structed to defend the bridge. At our first fire the guards broke and ran. They attempted to blow up the main bridge, but failed. They then attempted fire the farther extremity, but volunteers at my call rushed forward in face of their fire and saved the bridge. From the island to the main shore we could not save it. It is of small moment, its length being only about 450 feet. Prisoners taken report five regiments of infantry and 1,800 cavalry stationed at the bridge.
This campaign is ended, and I now occupy Huntsville in perfect security, while all of Alabama north of Tennessee River floats no flag but that of the Union.
If my recommendations pass to the hands of the Adjutant-General I deem them lost.
O. M. MITCHEL,
Major-General, Commanding Third Division.
May 1, 1862.
Major-General MITCHEL, Huntsville:
Your spirited operations afford great satisfaction to the President. The appointments you desire will surely be made to the utmost extent allowed by law, and without delay. News of the capture of Fort Macon by Burnside is just received.
EDWIN M. STANTON,
Secretary of War.
HDQRS. SEVENTH DIVISION, ARMY OF THE OHIO,
Cumberland Ford, May 1, 1862.
Honorable E. M. STANTON,
Secretary of War:
I have not had time to write. The following extract contains the pith of my instructions from General Buell:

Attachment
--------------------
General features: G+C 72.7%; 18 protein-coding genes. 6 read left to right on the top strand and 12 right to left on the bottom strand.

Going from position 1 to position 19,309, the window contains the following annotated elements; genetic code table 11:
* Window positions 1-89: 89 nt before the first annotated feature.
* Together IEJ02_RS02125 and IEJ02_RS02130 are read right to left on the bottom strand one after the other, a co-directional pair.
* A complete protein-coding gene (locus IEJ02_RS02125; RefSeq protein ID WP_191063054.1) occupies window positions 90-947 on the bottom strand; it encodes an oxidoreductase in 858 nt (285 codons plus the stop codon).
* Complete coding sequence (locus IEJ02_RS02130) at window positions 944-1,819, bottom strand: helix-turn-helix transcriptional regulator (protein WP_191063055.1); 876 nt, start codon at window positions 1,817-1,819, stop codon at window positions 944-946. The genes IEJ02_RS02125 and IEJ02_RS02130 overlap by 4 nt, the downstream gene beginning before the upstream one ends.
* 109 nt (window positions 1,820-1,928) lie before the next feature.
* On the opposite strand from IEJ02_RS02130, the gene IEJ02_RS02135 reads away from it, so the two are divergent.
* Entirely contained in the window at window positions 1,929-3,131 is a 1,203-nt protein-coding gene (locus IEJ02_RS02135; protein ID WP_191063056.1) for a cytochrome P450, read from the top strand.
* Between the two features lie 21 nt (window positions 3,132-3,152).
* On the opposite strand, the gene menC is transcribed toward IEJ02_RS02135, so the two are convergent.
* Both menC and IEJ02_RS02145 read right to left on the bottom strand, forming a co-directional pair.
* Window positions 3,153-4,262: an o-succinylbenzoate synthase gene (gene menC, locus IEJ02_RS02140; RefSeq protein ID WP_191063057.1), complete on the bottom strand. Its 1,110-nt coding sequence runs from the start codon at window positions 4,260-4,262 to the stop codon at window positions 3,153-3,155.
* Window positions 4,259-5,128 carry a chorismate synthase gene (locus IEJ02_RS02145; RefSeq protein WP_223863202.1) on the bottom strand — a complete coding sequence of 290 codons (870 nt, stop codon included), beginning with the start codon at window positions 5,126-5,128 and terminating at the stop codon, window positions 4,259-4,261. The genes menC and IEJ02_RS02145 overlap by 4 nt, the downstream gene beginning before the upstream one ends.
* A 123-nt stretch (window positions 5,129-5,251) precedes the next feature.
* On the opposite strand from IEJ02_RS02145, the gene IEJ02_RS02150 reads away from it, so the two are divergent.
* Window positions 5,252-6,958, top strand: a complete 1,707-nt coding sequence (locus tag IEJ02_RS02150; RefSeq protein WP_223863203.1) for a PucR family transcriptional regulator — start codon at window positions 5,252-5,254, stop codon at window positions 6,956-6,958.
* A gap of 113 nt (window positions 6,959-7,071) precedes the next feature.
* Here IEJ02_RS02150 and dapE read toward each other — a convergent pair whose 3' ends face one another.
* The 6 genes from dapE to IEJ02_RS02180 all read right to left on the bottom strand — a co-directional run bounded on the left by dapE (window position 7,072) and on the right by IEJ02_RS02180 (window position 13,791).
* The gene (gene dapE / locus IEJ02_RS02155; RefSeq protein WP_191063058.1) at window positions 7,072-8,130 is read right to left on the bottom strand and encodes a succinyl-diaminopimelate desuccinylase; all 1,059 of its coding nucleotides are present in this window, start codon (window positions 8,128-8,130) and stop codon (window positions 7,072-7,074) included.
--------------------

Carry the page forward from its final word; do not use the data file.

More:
HEADQUARTERS ARMY OF THE OHIO,
Near Columbia [March 28].
The original orders to this column [General Carter's column, now mine] were to take Cumberland Gap, and for its farther progress to be governed by circumstances in East Tennessee. The strength of enemy there, it is pretty well ascertained, has since been increased, but the object is the same, and you are, of course, expected to pursue it with zeal and discretion, or hold the enemy in check if your force should be insufficient to advance.
I wish General Buell's orders to be accompanied by my plan of attack, which, to be understood, should be accompanied by a diagram of the enemy's position and of what will be mine. I propose to attack the enemy on his right and front, and to turn his entire position by clearing the Baptist Gap of its obstructions and passing to his rear during the second night of the battle, and thus cut off his retreat. His force at Cumberland Gap is now 2,000 less than mine, and if Marshall joins him, as it is rumored, it will be 1,000 stronger than mine; but I am determined to attack in either event, and to do so successfully I must be prepared. Please direct Lieutenant Edson, ordnance officer at Louisville, to send me at once two 32-pounder Parrott guns, with 400 rounds of ammunition, and whatever else I may ask for. If he has no 32-pounders, let him send me two more 20-pounders. The enemy has three